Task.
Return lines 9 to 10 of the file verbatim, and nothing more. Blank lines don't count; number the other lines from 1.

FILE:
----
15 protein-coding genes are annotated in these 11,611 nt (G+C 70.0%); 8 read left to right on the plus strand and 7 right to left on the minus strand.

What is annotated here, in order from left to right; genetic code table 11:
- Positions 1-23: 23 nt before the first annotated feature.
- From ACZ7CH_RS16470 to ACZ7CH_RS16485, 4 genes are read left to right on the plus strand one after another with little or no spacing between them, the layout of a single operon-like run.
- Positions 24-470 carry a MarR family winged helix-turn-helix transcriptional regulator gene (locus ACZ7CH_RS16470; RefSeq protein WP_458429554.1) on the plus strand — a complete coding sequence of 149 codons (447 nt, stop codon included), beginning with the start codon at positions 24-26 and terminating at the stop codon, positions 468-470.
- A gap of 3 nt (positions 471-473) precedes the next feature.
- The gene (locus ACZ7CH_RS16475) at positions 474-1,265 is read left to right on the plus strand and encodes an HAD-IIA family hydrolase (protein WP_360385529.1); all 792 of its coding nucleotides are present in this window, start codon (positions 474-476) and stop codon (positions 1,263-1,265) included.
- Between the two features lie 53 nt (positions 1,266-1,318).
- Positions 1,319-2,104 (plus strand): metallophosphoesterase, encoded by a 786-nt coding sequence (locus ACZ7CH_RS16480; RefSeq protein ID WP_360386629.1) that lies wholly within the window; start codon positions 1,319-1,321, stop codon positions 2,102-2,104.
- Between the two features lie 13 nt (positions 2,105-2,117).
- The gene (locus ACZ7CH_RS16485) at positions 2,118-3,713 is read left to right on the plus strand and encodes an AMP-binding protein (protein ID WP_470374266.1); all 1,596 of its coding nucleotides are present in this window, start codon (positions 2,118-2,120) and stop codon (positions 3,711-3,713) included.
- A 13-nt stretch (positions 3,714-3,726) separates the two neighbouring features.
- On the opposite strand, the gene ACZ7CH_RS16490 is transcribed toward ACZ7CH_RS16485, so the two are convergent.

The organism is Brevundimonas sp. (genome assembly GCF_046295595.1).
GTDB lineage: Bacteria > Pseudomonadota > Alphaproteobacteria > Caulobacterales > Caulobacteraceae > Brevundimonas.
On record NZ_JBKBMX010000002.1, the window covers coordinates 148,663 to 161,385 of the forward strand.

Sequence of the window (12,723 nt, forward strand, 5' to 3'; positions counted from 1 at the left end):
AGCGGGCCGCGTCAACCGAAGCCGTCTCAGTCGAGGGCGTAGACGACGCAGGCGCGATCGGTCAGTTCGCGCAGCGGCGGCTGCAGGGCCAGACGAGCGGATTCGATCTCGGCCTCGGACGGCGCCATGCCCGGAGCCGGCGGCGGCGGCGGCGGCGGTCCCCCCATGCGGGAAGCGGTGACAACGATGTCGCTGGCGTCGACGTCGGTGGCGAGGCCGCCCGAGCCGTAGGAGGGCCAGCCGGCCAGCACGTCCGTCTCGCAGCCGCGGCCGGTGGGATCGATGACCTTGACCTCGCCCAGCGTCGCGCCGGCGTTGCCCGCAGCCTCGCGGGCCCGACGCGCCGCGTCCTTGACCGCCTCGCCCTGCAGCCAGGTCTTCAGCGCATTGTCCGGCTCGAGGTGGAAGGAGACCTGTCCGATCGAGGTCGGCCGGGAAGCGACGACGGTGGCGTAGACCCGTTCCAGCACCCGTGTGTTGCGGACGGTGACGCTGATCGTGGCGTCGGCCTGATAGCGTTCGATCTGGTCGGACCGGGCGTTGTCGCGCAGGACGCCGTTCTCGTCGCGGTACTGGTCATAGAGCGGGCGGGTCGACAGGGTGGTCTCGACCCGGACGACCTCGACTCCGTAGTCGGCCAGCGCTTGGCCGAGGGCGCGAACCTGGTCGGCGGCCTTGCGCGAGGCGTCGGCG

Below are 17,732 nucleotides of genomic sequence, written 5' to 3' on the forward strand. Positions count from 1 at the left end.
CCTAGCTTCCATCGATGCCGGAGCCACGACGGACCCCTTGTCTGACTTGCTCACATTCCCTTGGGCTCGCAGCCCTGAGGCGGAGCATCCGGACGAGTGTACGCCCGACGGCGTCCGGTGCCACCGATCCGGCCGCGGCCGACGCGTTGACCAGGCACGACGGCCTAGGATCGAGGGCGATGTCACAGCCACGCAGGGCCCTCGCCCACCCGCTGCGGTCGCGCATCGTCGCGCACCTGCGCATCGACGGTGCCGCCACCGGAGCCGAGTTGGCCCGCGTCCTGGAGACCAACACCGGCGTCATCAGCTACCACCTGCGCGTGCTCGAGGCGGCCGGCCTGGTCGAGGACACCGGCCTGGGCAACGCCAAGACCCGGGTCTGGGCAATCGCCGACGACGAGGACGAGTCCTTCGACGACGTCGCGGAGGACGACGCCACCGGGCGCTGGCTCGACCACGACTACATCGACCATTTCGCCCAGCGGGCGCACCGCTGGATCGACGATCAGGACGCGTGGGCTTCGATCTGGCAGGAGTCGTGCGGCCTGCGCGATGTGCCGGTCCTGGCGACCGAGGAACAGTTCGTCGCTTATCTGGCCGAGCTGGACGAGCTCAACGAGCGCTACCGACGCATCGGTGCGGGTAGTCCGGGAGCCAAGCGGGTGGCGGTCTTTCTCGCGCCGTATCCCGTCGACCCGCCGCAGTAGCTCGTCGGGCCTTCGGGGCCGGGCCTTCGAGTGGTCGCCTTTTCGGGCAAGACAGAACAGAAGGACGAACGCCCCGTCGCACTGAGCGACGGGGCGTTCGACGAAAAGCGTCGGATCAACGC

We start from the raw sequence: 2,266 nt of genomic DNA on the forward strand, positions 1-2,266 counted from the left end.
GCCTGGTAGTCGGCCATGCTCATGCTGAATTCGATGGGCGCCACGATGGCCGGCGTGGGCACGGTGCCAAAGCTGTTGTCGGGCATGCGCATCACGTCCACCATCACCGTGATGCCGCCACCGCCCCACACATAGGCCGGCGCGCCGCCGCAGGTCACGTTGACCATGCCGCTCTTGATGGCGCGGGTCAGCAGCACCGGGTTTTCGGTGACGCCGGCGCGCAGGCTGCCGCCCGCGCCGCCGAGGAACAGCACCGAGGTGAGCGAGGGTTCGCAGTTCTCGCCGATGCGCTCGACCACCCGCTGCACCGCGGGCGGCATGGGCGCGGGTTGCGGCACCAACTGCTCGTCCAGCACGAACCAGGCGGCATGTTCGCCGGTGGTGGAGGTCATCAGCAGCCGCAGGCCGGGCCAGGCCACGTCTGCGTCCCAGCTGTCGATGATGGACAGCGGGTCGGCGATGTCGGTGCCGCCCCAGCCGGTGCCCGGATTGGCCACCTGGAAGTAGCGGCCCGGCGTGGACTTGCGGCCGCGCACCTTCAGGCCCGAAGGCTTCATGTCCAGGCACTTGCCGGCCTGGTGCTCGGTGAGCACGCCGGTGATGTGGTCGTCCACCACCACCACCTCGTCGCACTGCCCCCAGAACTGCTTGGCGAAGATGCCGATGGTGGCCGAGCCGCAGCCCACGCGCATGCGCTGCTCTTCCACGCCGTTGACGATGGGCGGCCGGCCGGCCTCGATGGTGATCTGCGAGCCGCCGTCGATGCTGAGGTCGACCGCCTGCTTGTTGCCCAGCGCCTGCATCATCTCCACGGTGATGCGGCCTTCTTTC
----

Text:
- Positions 1,319-2,104 (plus strand): metallophosphoesterase, encoded by a 786-nt coding sequence (locus ACZ7CH_RS16480; RefSeq protein ID WP_360386629.1) that lies wholly within the window; start codon positions 1,319-1,321, stop codon positions 2,102-2,104.
- Between the two features lie 13 nt (positions 2,105-2,117).